Friday, June 3, 2011

Econ and Philosophy

One of the major things I learned in economics was that the world, according to economists, can be reduced to equations. These equations range significantly in complexity, but the end result is always the same. A series of numbers and symbols that represent the state of affairs in the world. For these equations to be in balance, the relative number of each symbol has to adjust accordingly. The idea is that the inputs equal the outputs and there is always a trade-off.

When the world is reduced to numbers, messy things like emotions, suffering, and irrational choices do not have to be accounted for. In a lot of respects, that is what we call the western perspective. The western way, leads to western development schemes, and western philosophy, and western democracy. Eventually the hope is that there will be a uniform way of doing things that leads to a rational world where our economic systems function perfectly.

Of course that isn't the case. And I fundamentally believe that the problem lies in our basic units of measurement in economics—money, utility, and productivity. Utility is supposed to mean happiness, and it is quantified as a precise unit. Money is of course any form of currency that is used to exchange goods and services. And productivity is how we measure output versus input, the lower our inputs and the higher our outputs, the better our productivity.

This works great in helping economists balance out their equations. There is a certain amount of precision involved in worlds where the very intangible actions that we do everyday result in more money, productivity, and utility. There is also something fundamentally missing from using those measurements.

To some degree, modern philosophies of development have tried to alter that perspective. The Human Capabilities Approach and the Sustainable Development Approaches to development and economic systems look at a wider range of criteria for judging the effectiveness of an economic system or program, but they have little to offer in terms of restructuring macro-scale economic structures or even to influence the underlying philosophy.

So here is my proposal for how I believe economists and economic policy should always be evaluated. First, money, productivity, and utility should be evaluated not as entities in themselves, rather they should be looked at like words—descriptive bits. These bits provide insight into what the meaning of the word is, for example an apple, but it does not add anything to the actual noun. An apple is an apple and will continue to be one irrespective of what a human calls it. In the same respect these units of measurement—over simplifying reality—represent a nation, a state, a structure, and fundamentally a human. We seek, through analysis and policy recommendations to constantly improve the human condition. Economics, the study of how we deal with standardized transactions, was created to better understand how to improve our lives through these systems. To make policy recommendations without regard to that piece, we miss the greater goal.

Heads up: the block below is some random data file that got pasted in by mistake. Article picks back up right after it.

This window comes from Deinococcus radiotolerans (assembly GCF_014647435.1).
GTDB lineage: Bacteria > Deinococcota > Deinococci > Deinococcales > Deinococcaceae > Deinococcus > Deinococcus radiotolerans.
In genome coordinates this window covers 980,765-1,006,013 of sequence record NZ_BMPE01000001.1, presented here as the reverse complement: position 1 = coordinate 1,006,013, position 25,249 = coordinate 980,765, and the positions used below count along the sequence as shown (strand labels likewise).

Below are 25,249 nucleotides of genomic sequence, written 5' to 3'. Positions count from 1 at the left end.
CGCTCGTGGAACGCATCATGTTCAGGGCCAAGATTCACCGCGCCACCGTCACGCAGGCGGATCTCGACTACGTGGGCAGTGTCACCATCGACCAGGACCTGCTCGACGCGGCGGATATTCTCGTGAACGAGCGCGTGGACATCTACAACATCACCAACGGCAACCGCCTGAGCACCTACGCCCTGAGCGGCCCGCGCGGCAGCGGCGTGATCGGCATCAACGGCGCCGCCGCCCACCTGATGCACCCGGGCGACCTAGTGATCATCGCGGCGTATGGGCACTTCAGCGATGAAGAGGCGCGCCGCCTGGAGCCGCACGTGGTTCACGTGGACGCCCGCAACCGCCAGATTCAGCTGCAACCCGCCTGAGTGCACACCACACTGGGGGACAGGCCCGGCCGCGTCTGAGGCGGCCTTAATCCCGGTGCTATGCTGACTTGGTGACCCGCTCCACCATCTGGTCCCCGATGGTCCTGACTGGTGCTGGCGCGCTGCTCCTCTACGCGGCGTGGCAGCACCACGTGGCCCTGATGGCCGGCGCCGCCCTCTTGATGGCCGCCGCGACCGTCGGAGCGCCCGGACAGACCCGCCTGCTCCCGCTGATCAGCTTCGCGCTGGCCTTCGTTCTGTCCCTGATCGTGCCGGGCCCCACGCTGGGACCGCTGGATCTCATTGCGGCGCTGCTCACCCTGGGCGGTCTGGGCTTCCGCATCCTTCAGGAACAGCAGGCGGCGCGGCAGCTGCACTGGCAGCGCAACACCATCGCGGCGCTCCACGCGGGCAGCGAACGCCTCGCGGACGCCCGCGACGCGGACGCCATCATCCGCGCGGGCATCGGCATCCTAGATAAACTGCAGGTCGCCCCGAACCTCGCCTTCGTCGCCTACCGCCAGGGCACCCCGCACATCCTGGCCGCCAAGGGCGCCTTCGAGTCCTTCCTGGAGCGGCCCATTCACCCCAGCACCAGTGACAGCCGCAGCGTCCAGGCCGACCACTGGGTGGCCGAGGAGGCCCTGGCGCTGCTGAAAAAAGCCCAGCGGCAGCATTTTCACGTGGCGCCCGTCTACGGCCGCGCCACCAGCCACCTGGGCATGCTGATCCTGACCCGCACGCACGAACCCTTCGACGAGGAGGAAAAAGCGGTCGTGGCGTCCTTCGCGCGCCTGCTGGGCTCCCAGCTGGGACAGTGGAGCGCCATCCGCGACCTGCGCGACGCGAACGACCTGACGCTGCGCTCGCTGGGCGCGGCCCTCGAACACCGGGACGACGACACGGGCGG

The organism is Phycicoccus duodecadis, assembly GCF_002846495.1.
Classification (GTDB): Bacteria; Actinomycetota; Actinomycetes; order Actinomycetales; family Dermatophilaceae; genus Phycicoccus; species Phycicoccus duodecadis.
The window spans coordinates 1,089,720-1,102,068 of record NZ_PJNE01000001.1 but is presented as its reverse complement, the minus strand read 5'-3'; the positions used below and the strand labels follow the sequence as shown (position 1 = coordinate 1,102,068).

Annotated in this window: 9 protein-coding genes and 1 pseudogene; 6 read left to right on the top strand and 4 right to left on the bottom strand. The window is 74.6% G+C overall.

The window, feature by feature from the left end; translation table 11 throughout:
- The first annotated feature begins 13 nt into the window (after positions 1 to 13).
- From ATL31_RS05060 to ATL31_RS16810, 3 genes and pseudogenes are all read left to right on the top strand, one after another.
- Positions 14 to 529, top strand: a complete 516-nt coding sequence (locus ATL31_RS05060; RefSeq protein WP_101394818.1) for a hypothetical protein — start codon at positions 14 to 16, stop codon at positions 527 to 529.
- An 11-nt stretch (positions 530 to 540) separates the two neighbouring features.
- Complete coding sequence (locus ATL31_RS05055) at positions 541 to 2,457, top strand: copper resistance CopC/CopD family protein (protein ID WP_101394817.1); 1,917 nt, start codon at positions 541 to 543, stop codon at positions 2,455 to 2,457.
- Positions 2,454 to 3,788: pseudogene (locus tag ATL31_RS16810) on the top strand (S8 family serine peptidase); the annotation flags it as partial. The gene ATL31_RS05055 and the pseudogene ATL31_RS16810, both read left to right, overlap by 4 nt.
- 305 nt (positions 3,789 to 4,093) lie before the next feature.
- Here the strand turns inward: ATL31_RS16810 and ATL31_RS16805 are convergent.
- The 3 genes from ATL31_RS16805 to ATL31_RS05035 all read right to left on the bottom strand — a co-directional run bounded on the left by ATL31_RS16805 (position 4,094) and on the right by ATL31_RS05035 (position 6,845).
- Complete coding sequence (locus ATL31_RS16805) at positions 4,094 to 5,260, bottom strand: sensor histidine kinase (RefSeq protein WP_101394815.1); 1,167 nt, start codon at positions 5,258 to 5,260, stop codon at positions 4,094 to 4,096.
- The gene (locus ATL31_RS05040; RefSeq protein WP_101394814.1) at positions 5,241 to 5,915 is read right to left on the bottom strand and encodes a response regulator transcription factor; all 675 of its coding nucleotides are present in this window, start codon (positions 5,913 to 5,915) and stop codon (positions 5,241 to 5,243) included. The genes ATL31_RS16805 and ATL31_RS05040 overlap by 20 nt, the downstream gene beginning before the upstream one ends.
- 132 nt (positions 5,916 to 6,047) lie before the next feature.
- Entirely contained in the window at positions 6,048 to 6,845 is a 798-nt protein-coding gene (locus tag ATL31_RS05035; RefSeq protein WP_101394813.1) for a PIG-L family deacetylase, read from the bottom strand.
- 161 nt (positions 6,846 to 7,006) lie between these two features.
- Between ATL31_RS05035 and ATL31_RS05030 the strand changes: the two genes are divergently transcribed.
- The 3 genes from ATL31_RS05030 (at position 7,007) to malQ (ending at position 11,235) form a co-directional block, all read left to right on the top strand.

It is not idealism to understand that economics is not just a study of what is, but also of policy recommendation. That means that the field uses the scientific method to evaluate the present and make not just accurate predictions about the future but also to make policy recommendations that can be followed. If we sacrifice higher employment for higher “productivity” (an absurd equation of measurement that puts jobs in conflict with output) then we miss the greater point. The point of economics is to understand our transactions to improve our quality of life. Money is not a precise measurement of happiness, and the vague way that we quantify utility is not a real measurement of my quality of life. So what do I propose?

I'm not sure, perhaps I am proposing that economics modify its stated goals. That perhaps it pursues a different line of thought. Perhaps economics should really be the study of standardized transactions and how those transactions can modify the quality of life for individuals, groups, and nations. I'm not a neo-marxist, I'm not trying to overthrow any established systems. I suppose I am asking for open-mindedness. Chemistry was not initially the study of atoms and how they interact together; it evolved with the discovery that atoms are the building blocks of the materials that they sought to manipulate and understand. Open-mindedness is the biggest virtue of science; a willingness to change. Economics to continue as a respected social science, in line with the scientific method, should at least be willing to experiment with its potential as an agent for change and deeper understanding. Economics is not the study of equations and numbers, vaguely and incompletely symbolizing the human condition, rather it is the study of how the transactional institutions we have set up affect our lives in both a positive and negative way.